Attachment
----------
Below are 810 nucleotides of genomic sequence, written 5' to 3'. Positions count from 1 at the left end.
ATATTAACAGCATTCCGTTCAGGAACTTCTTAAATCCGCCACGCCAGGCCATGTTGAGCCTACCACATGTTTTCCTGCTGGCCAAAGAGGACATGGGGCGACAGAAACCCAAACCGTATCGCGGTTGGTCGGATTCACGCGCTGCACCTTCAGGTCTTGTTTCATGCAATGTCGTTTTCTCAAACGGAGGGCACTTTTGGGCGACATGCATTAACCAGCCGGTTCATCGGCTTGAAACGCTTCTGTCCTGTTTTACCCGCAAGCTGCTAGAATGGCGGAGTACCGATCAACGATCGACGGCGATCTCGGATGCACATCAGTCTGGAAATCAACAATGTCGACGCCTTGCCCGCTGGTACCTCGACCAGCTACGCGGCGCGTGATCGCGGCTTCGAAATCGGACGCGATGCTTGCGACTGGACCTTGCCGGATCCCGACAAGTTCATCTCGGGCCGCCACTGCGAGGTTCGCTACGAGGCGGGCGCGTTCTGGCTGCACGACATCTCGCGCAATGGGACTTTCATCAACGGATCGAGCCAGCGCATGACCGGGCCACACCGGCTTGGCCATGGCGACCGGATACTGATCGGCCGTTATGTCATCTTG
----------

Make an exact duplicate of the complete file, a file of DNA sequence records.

Below are 810 nucleotides of genomic sequence, written 5' to 3'. Positions count from 1 at the left end.
ATATTAACAGCATTCCGTTCAGGAACTTCTTAAATCCGCCACGCCAGGCCATGTTGAGCCTACCACATGTTTTCCTGCTGGCCAAAGAGGACATGGGGCGACAGAAACCCAAACCGTATCGCGGTTGGTCGGATTCACGCGCTGCACCTTCAGGTCTTGTTTCATGCAATGTCGTTTTCTCAAACGGAGGGCACTTTTGGGCGACATGCATTAACCAGCCGGTTCATCGGCTTGAAACGCTTCTGTCCTGTTTTACCCGCAAGCTGCTAGAATGGCGGAGTACCGATCAACGATCGACGGCGATCTCGGATGCACATCAGTCTGGAAATCAACAATGTCGACGCCTTGCCCGCTGGTACCTCGACCAGCTACGCGGCGCGTGATCGCGGCTTCGAAATCGGACGCGATGCTTGCGACTGGACCTTGCCGGATCCCGACAAGTTCATCTCGGGCCGCCACTGCGAGGTTCGCTACGAGGCGGGCGCGTTCTGGCTGCACGACATCTCGCGCAATGGGACTTTCATCAACGGATCGAGCCAGCGCATGACCGGGCCACACCGGCTTGGCCATGGCGACCGGATACTGATCGGCCGTTATGTCATCTTG